A Marist/PBS/NPR (“Marist”) Poll released on January 15, recording responses during the period, January 7 – 12, 2020, found that participants answering the question, “Based on what you know at this point, do you support or oppose the U.S. Senate removing President Trump from office?”, were evenly divided – 47% supporting removal, 47% opposed, and a mere 6% undecided. Not surprisingly, those that supported or opposed Mr. Trump’s removal were heavily skewed along party affiliation. Self-described independents were almost evenly divided, with 45% of this group supporting removal, and 47% opposed. Some have opined that these numbers are an indication that the President currently enjoys 2020 electoral strength among our people roughly equivalent to the percentage that oppose him.
I’m not so sure. I seriously question whether Mr. Trump can rely on the electoral support of all of those that oppose having him removed from office by an impeachment conviction. My inclination is partly driven by the anecdotal, partly from looking closely at the Marist poll.
I would submit that there is a segment of the electorate that strongly disagrees with Mr. Trump’s conduct of the presidency, but believes that he should be removed at the ballot box rather than through what has apparently degenerated into a partisan process. TLOML and I know two discerning Wisconsin citizens – who don’t know each other – who each voted against former WI Gov. Scott Walker in 2010, 2014, and 2018, but voted for him in the 2012 recall because they felt that Mr. Walker’s 2010 election had duly authorized him to effect his policies.
More recently, another Wisconsin resident, who has indicated that she will vote for any Democrat against Mr. Trump, told me that she strongly opposes the President’s removal via impeachment because she thinks that it would cause even greater acrimony among our people at a time that she believes we need healing and reconciliation. She was also concerned that if Vice President Mike Pence succeeded to the presidency, he might be tougher for a Democrat to beat than Mr. Trump.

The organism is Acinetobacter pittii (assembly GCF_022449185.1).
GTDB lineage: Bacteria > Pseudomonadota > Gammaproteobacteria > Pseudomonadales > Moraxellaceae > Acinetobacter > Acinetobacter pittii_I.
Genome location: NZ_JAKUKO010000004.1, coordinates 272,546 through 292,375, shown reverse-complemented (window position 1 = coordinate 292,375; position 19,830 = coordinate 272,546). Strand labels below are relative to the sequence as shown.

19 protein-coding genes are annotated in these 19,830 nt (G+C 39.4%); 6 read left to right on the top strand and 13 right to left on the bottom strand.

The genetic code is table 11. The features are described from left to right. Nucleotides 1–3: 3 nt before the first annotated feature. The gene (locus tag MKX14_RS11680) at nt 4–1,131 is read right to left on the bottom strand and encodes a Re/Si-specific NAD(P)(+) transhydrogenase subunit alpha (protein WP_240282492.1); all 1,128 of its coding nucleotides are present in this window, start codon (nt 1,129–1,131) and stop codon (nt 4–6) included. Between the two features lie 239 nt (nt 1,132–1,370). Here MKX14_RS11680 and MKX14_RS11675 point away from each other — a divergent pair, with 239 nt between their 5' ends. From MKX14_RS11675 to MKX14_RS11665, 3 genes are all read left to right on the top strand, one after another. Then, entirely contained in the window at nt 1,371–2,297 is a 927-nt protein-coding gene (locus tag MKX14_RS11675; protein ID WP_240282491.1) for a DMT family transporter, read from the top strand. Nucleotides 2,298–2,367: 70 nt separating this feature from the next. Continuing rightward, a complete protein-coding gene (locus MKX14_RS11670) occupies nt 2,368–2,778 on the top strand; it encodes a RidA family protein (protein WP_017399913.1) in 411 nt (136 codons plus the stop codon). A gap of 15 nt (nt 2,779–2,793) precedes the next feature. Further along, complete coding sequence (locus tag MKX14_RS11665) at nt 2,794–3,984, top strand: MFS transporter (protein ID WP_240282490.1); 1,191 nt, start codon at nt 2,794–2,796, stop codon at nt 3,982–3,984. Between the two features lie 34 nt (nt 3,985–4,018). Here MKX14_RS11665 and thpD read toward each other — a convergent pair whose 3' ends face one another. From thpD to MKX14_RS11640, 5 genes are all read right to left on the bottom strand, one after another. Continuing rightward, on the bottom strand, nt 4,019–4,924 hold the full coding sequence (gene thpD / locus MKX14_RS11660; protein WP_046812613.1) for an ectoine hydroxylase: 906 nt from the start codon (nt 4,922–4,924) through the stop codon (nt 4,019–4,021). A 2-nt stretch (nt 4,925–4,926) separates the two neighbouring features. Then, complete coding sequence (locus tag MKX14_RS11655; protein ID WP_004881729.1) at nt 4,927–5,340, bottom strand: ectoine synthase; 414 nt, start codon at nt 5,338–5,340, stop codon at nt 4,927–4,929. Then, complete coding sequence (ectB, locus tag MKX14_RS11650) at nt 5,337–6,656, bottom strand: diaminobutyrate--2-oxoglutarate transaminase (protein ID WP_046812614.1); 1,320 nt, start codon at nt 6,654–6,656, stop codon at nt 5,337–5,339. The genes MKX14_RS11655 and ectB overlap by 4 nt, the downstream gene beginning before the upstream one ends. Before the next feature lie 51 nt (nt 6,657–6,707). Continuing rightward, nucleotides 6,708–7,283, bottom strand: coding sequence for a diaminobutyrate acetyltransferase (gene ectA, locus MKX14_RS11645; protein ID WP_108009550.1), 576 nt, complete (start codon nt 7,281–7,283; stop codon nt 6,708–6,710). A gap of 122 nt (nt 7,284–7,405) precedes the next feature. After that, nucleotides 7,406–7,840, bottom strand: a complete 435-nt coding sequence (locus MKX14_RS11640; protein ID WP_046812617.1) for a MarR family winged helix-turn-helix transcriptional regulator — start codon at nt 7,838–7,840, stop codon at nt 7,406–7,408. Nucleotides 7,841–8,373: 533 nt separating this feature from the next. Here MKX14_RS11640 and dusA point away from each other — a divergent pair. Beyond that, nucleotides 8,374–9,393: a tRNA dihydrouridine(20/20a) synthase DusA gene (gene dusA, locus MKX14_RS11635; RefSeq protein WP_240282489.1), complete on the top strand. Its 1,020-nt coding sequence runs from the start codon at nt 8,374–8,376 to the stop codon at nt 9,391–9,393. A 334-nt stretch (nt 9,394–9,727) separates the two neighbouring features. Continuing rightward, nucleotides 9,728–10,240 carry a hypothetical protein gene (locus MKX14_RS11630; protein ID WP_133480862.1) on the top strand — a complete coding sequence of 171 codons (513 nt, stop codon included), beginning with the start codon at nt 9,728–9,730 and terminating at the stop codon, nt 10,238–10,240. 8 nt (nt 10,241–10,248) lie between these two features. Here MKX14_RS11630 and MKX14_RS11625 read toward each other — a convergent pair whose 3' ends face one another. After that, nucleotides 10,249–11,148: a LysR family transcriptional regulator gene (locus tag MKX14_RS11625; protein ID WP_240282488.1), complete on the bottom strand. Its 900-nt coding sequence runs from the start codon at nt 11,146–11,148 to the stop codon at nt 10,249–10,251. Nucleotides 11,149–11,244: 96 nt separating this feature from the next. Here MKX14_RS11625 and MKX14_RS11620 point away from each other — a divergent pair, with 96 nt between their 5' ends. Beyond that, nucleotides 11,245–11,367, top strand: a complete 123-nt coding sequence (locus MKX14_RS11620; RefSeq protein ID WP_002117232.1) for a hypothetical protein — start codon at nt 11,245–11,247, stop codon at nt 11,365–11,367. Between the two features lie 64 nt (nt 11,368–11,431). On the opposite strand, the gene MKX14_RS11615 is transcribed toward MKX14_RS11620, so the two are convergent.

This attitude, if held by a notable percentage of those opposing Mr. Trump’s impeachment-related removal, don’t bode well for the President’s electoral fortunes.
Finally, there are the detailed results of the Marist poll itself, a link to which is provided below. Seemingly of most interest in determining the correlation (or lack thereof) between the electorate’s attitude about the President’s impeachment-related removal and his 2020 electoral support are the respondents that identify as Independents, the segment presumably including most of our people who are not already irrevocably committed or opposed to the President, and those from the Midwest, home to three states that may hold the pivotal 2020 Electoral College votes. Both segments register significant contrasts in their attitudes toward Mr. Trump’s removal by impeachment and their assessment of his performance in office.
When asked whether the Senate should remove the President via impeachment, Independents were narrowly opposed to removal, 45% supporting to 47% opposed. At the same time, when asked whether they approved or disapproved of Mr. Trump’s performance in office, their sentiment flipped markedly – only 39% of Independents approved, while 55% disapproved – a fairly stunning 16% differential. Furthermore, only 24% of the approvers “strongly approved” of the President’s performance, while 41% of the disapprovers “strongly disapproved” – a 17-point enthusiasm differential. I suspect that Republicans find these sobering electoral numbers.
The responses Marist gathered from the arguably crucial Midwest segment of our electorate yields a similar dichotomy, although not as pronounced as among Independents. Midwesterners opposed the President’s removal by impeachment by 5 points, 44% supporting to 49% opposed. At the same time, when asked whether they approved or disapproved of Mr. Trump’s performance in office, Midwesterners disapproved by an 8 points margin, 44% approving, 52% disapproving. The enthusiasm gap also appears meaningful among Midwesterners: while 31% of the approvers “strongly approved” of the President’s performance, 41% of the disapprovers “strongly disapproved.”
It would seem that the decisive Election Day margin could come from those in key constituencies that currently oppose the President’s ouster via impeachment but disapprove of his handling of the presidency. While the Democrats’ eventual nominee will undoubtedly be the primary factor influencing the voters in this persuadable segment, perhaps the Democrats’ most important strategy in the upcoming Senate trial is to avoid an overtly-partisan presentation that will alienate them.